When Bridge to Terabithia was suggested to me for this project, I wasn’t sure really what to expect. I had heard of the 2007 film adaptation, but I had never felt the desire to see it (I have, now that I’ve read the book…but we’ll get to that in a bit). I knew the film’s climax because it had been spoiled for me years ago, and so going in I felt as if I knew how the story would go and what it was going to say.
I was wrong.
Bridge to Terabithia says so much about so many different things that I have a hard time deciding how to even compose this post. My daughter and I had discussions about each and every chapter, and those discussions were so varied that nailing down a specific direction for this post to take is hard to do.
For those unfamiliar, Bridge to Terabithia tells the story of ten year old Jess and his new friend, Leslie, a girl who moves into the farm next door to his. This is a coming of age novel that isn’t really about anything specific, plot-wise, but more about these two kids as they journey through everyday life.
One of the things that took me by surprise was how bold this book is in that it addresses some very controversial topics in a very direct manner. I expected a more subtle, ambiguous approach, especially when you consider that the main draw to this story is the imaginary world created by the two main characters, Jess and Leslie, but that imaginary world of escape often (quite often, actually) takes a backseat to the very real problems that both kids face in their day to day life. It’s strange because one often prefers a little subtlety to the way that many stories can beat the reader over the head with a ‘message’ and yet the lack of subtlety is not a flaw here. Bridge to Terabithia is very matter-of-fact, but its delivery is extremely honest.
The issues addressed range from poverty, familial relations, gender roles, religion, bullying, abuse, peer pressure and grief, and each issue felt like it was explored with care and a naturalness that defied genre.
While my daughter and I were able to discuss, sometimes in length, all of these issues, a few cut closer to home for her. Peer pressure and bullying, and the reactions of both Jessie and Leslie to those situations, were topics of long discussions for us.
In the book, many in the school are bullied by a girl named Janice Avery, a larger girl who uses her size to intimidate smaller children and who has no issue with lying about others, stealing from them and generally causing problems for them. At one point in the book, Janice picks on Jess’s younger sister and through the insistence of both his sister and Leslie, Jess agrees to find a way to ‘get her back’. “I’d never do that dad,” my daughter assured me, but I didn’t need the assurance because I know that she wouldn’t. She’s experienced the bullying, and her response has always been to ‘kill it with kindness’, plotting ways, not to get back at someone but to endear them to her. As Jess and Leslie’s revenge on Janice played out, I could see her relating to Jess as he muttered, “Poor Janice Avery.” As mad as he was at her, there was empathy over her pain and guilt over his involvement in it.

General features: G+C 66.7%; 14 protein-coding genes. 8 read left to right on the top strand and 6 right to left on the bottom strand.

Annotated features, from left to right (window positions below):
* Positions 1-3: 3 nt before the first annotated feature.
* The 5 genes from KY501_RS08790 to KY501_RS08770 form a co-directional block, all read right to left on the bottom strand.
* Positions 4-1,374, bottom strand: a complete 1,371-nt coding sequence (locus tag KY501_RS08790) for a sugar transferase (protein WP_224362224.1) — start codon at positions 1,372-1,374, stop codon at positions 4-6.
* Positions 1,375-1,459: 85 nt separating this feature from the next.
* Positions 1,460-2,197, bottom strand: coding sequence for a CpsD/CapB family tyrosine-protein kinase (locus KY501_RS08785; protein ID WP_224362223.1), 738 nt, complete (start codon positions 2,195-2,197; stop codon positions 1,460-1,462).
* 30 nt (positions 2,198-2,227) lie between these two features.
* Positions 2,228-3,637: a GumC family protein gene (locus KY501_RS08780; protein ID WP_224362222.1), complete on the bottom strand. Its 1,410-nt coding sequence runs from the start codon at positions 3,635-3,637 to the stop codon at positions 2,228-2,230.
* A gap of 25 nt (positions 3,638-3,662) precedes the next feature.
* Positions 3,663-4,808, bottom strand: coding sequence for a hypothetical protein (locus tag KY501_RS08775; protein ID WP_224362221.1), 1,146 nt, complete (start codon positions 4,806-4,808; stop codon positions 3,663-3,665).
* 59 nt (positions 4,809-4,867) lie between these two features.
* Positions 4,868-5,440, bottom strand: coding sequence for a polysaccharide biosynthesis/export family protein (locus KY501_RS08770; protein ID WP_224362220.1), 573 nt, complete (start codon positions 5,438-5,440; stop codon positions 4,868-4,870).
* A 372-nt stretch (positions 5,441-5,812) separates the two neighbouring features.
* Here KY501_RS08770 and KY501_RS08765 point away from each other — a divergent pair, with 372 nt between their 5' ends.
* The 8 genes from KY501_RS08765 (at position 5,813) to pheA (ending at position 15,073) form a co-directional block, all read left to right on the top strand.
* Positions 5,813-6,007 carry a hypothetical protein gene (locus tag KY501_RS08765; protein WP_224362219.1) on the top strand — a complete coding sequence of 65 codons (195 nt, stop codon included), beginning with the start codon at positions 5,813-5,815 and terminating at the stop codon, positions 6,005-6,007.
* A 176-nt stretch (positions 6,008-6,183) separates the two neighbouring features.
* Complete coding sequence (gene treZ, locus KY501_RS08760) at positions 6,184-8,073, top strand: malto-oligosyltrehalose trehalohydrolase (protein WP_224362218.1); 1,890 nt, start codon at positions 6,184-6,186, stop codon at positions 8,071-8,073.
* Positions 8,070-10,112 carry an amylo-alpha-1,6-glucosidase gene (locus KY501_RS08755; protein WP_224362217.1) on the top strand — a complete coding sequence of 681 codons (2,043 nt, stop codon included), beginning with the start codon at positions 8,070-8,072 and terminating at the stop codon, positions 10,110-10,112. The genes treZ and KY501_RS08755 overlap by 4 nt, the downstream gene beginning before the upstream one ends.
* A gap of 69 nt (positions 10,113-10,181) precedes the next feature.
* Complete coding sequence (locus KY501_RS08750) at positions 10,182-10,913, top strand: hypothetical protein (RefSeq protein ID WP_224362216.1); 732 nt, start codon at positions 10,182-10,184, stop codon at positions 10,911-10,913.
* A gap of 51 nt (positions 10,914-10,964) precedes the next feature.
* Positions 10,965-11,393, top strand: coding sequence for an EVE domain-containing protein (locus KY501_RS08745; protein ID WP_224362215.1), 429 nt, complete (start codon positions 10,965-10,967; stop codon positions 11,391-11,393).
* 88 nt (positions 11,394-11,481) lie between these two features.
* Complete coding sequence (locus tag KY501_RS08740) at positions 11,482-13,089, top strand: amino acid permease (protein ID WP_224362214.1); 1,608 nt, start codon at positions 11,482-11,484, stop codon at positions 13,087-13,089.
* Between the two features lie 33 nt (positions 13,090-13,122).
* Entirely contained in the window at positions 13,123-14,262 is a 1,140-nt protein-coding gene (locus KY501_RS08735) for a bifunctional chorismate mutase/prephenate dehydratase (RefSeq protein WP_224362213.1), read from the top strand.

When Janice Avery’s story is fleshed out deeper and the source of her bullying is indicated, it led to a poignant discussion with my daughter. Bullying is often a mask for something else, and having this novel address it so specifically was very powerful. Sometimes our children are blinded to the realities of the world around them, and while I am happy that their innocence is preserved in a happy home, it’s important for them to understand that not every home is as theirs is and that there are underlying problems that can cause some children to lash out in the form of bullying. This is not to say that every bully is experiencing the same issues as Janice (abuse at the hands of her father) but some children battle with jealousy or insecurities or even may suffer from bullying from others and this can lead them to take it out on others.
In this situation we saw not only how someone else’s abuse caused Janice to become the person she was, but also how her bullying caused Jess and Leslie to alter a bit of who they were as they retaliated in kind.
“I don’t want to let anyone change who I am,” she said to me as we discussed this situation. She’s a kind soul, and I was proud in that moment as we finished reading about Janice and how Jess and Leslie were able to realize the weight of the situation enough to put their differences aside to extend kindness to this young girl, a young girl who needed kindness in order to realize the effect of her own bullying. “Maybe one day she’ll like me, but even if she doesn’t at least I’ll know I tried.”
This discussion also led right into that of peer pressure, which is an issue that is touched upon here (Jess is pretty much talked into retaliation against Janice by his sister and Leslie), but a different kind is mentioned later and one that I found a little more poignant because it’s one that maybe isn’t addressed as often as it should be.